Goldman Sachs case goes to heart of Wall Street: Gottliebsen

The US Securities and Exchange Commission case against Goldman Sachs will go to the heart of the way modern investment banks are run and will challenge the American success dream.

The chairman and chief executive officer of Goldman Sachs Lloyd Blankfein is a classic illustration of the US success dream. He was born in the Bronx and his father was a postal clerk. Thanks to a Harvard education he rose to head the most profitable and powerful investment bank in the world. Whether Goldman Sachs is declared guilty or innocent of the SEC charges the knives will be out for Blankfein.

Investment banks like Goldman Sachs are in effect a house with many mansions including massive research, trading, stock placement, risk, advice and many other operations. The mansions are supposed to run separately but the essence of the SEC case is that Goldman marketed sub-prime mortgage products designed to fail.

Over the weekend, analysts on Wall Street suggest that Goldman Sachs at worst will cop a $2 billion penalty – which is peanuts compared to its $65 billion shareholder funds – and life will go on as before minus Blankfein and one or two other Goldman executives. I disagree.

By Goldman’s own internal criteria, this case goes much deeper. At the top of Goldman’s basic business principles are three pillars:

  • Our clients’ interests always come first. (“Our experience shows that if we serve our clients well, our own success will follow”).
  • Our assets are our people, capital and reputation. (“If any of these is ever diminished, the last is the most difficult to restore. We are dedicated to complying fully with the letter and spirit of the laws, rules and ethical principles that govern us. Our continued success depends upon unswerving adherence to this standard.”)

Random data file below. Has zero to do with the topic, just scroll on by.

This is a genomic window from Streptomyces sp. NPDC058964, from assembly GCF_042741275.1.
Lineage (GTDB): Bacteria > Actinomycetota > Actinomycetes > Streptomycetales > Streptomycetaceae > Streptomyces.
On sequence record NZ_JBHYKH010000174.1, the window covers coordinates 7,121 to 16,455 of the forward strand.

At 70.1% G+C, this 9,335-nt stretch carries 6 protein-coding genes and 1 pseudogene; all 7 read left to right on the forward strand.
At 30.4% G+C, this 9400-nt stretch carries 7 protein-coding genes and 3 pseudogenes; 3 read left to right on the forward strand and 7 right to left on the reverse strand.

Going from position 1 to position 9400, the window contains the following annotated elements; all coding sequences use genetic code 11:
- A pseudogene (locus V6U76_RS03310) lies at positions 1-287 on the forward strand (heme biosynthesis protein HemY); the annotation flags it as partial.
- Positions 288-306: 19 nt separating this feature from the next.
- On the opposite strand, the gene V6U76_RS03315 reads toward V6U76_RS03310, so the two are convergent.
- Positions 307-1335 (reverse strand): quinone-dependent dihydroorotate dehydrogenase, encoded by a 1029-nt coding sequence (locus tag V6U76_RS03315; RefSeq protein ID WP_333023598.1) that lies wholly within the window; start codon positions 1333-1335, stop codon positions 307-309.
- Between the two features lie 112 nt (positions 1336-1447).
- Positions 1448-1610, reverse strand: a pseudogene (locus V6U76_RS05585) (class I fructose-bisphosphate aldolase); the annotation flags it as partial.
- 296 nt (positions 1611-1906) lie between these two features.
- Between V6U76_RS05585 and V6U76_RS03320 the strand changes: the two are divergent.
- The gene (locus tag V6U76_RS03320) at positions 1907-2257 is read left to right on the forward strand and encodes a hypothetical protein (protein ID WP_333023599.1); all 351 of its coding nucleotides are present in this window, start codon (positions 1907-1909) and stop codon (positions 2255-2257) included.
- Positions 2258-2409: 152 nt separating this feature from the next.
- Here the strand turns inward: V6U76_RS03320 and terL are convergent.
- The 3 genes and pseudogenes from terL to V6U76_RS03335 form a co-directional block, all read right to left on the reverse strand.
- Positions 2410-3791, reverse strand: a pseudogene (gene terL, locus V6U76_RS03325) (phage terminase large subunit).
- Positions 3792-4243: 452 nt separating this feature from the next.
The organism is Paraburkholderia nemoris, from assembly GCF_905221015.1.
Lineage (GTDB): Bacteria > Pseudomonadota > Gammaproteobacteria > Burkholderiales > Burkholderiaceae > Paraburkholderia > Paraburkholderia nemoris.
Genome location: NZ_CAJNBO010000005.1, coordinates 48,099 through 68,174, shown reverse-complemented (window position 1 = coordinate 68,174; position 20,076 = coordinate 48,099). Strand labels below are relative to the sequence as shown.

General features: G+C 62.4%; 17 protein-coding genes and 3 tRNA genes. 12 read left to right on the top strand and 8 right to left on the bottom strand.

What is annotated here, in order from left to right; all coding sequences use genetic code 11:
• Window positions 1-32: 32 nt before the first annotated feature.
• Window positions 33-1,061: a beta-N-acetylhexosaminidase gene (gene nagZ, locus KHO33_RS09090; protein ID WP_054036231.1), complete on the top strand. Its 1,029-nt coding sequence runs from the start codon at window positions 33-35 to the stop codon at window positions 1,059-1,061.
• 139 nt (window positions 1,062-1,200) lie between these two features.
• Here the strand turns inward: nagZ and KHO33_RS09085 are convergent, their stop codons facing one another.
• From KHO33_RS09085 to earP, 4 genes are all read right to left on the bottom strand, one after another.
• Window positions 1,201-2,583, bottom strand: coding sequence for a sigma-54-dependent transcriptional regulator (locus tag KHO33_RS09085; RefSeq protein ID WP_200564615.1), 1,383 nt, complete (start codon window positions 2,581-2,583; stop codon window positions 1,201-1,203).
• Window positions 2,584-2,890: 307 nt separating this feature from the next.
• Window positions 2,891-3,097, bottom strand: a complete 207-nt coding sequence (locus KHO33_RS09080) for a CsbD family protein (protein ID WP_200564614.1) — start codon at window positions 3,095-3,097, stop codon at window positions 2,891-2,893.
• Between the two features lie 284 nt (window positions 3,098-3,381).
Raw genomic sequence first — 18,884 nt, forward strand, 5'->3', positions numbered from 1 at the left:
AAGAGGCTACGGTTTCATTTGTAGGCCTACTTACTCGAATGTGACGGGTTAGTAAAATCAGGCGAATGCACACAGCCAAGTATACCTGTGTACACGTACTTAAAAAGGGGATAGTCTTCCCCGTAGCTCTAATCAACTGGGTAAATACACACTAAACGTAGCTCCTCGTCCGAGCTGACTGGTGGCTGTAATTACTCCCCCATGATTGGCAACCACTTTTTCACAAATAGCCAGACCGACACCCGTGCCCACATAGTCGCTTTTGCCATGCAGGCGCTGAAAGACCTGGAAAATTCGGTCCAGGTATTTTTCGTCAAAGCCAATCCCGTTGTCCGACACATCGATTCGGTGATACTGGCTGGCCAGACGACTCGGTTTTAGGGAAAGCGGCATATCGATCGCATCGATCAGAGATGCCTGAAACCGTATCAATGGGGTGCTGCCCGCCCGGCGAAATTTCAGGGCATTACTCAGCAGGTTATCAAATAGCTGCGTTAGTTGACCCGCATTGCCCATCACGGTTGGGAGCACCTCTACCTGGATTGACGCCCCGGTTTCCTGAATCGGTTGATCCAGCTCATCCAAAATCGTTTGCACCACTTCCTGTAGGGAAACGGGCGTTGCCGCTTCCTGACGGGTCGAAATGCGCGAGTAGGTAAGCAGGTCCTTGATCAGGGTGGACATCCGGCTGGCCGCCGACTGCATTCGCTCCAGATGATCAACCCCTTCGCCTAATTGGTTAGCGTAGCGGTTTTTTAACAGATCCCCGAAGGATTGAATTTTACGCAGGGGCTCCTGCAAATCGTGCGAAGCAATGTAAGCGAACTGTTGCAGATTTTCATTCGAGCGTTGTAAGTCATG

• Our goal is to provide superior returns to our shareholders.

The base case of the SEC is that Goldman put its third business principle above the first two. Yet according to Goldman’s own words, its continuing success depends on its reputation.

Even before the SEC case, Goldman is the fifth least admired company in the US, according to a Harris Interactive poll. Ahead of it are four bad performers – Freddie Mac and Mae, the AIG insurance group and Citicorp. My guess is that irrespective of the outcome of the case, Goldman will rise in the Harris bad boy ranking to become the least admired company in the US. That means that the vast number of talented and honest people who work for Goldman Sachs around the world will start their client relationships by trying to restore a reputation – a task which Goldman itself says is very difficult.

The head of the Financial Crisis Inquiry Commission, Phil Angelides, told Blankfein that Goldman’s sub prime practices were “a little bit like selling a car with faulty brakes and then buying an insurance policy on the buyer of those cars”. Right or wrong, that’s a good summary of the way the world sees investment banking as practised by Goldman.

Even if Goldman wins the case and fires Blankfein, I don’t think it will be enough. Repairing the damage to Goldman’s reputation will require a different way of operating and in the process investment banking will be changed dramatically.

This article first appeared on Business Spectator.


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